Moreover, the implementation of “flag” laws is especially complicated in smaller rural communities given the paperwork required to get sign offs from mental health officials and/or judges. The bottom line is that confiscating weapons from gun owners is far more difficult than preventing their purchase, especially given voter support for restricting gun ownership. Fox News — hardly a liberal media outlet — conducted a poll in April 2023 and gathered the following data on gun control:

■87% of voters surveyed said they support requiring criminal background checks for all gun buyers.

Article continues after...

Yesterday's Most Read Articles

Starbucks store planned for Route 120 at Centerra
Canaan Elementary School has new principal
City plans to widen and replace bridge on Trues Brook Road
Enterprise: Upper Valley pet sitters discuss business growth, needs
2024 Upper Valley high school baseball guide
Enterprise: Wildlife nuisance professionals discuss business misconception

■77% support requiring a 30-day waiting period for all gun purchases.

■81% support raising the legal age to buy guns to 21.

■80% support requiring mental health checks for all gun purchasers.

■80% say police should be allowed take guns away from people considered a danger to themselves or others.

■61% of voters support banning assault rifles and semi-automatic weapons.

The Giffords Law Center, which advocates stricter gun control, notes that New Hampshire has not passed any meaningful gun safety laws in years. Instead, our state recently enacted a law that allows people to carry loaded, hidden handguns in public without a background check or permit. It noted that New Hampshire also lacks universal background checks, gun owner licensing, extreme risk protection orders, assault weapon restrictions, a large capacity magazine ban, and waiting periods. Given the Fox survey findings and the Giffords Center’s findings, there is broad support for five measures that would not require the confiscation of any weapons and would be relatively easy to implement:

■Requiring comprehensive criminal checks for all gun buyers.

■Requiring mental health checks for all gun purchases

■Requiring a 30-day waiting period for all gun purchases (which would help assure the background and mental health checks could be completed)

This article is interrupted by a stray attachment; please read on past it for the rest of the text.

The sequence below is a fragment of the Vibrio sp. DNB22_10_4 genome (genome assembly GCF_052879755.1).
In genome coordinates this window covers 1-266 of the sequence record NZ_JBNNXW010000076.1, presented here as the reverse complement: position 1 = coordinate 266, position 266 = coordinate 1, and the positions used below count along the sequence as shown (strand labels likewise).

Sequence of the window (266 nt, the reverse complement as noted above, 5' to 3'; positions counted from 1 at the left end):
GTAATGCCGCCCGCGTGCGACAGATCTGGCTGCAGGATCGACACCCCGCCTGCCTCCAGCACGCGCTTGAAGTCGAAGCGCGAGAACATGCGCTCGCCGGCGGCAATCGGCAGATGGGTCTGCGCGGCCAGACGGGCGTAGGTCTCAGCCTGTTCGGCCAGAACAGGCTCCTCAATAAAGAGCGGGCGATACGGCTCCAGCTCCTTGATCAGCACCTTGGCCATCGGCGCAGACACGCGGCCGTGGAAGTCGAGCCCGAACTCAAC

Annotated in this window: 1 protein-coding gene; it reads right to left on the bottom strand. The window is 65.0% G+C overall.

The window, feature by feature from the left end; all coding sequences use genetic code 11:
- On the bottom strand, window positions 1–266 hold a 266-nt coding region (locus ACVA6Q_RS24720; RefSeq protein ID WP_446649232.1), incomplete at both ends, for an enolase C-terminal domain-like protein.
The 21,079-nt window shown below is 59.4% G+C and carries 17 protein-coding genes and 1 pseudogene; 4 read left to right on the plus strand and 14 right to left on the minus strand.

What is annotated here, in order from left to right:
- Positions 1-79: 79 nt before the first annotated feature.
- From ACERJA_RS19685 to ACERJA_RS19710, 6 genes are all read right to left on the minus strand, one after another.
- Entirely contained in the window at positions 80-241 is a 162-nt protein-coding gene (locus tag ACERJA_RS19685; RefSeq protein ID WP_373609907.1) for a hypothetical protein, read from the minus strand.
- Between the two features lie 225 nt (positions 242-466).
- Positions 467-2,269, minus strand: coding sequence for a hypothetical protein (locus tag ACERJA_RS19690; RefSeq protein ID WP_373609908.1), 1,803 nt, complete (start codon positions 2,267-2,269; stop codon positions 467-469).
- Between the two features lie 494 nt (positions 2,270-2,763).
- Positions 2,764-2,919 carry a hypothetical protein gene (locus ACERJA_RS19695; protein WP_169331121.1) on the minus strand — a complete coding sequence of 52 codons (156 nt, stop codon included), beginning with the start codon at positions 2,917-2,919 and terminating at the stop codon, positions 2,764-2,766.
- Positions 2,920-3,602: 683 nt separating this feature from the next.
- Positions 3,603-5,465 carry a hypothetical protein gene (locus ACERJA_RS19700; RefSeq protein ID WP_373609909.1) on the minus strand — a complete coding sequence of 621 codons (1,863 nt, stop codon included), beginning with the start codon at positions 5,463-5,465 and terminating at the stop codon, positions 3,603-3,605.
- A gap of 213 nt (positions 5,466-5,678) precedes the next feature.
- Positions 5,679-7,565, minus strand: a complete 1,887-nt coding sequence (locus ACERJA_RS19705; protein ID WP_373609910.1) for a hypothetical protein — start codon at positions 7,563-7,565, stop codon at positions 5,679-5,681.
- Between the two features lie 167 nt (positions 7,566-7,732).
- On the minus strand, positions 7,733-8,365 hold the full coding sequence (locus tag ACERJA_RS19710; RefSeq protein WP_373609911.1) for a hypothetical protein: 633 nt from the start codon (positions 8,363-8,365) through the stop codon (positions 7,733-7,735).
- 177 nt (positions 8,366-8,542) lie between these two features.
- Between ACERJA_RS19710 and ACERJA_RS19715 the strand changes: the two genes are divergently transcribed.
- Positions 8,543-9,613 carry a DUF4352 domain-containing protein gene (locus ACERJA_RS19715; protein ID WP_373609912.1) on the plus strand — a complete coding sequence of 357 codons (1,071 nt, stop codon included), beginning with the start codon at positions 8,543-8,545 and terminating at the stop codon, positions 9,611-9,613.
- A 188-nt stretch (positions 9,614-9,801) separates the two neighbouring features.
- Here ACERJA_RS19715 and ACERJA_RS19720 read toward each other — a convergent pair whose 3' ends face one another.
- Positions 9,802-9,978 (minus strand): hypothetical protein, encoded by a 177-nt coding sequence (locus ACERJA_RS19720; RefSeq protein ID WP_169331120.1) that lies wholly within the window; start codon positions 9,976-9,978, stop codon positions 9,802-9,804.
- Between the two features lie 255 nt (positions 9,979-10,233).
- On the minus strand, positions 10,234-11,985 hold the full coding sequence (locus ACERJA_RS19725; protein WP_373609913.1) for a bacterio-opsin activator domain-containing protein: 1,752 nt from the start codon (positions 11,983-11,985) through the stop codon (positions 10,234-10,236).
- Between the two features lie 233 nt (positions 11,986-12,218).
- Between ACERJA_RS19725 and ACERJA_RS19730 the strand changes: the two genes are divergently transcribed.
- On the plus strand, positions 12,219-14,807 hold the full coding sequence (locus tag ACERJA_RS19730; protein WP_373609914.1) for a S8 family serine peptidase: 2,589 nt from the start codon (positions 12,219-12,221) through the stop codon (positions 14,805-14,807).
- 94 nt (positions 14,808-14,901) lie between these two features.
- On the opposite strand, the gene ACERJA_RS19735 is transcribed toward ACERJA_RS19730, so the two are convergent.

■Raising the age to purchase a gun (there is currently no minimum age)

■Banning future purchases of assault rifles and semi-automatic weapons.

Instead of tackling and debating complicated requirements to confiscate guns, our legislators might make more headway by addressing these popular and straightforward changes to the acquisition of guns.

In the meantime, New Hampshire is spending millions to make public spaces safe. In 2017, the last year such data is available, New Hampshire school districts spent over $8.9 million on school resource officers and security guards. Since 2018, the state has spent $5.3 million on “safe learning environments.” Despite these expenditures, children and parents do not feel more secure. According to a national Pew Research survey conducted in October 2022, 32% of parents with at least one child younger than 18 say they are “very or extremely worried” about a shooting ever happening at their children’s school. And the Fox News survey cited above indicates that safety concerns are not limited to parents: 51% of the voters surveyed said that they worry that they or their loved ones could be victims of gun violence.

We ask school employees and volunteers to get and pay for security checks. We require licenses for vehicles of all kinds and have age limits on when youngsters can drive them and, at this point, do not offer any driving permits for tanks designed for warfare. Why not impose the set of standards on those purchasing weapons, especially those who want to acquire weapons designed for battlefields?

Wayne Gersen lives in Etna.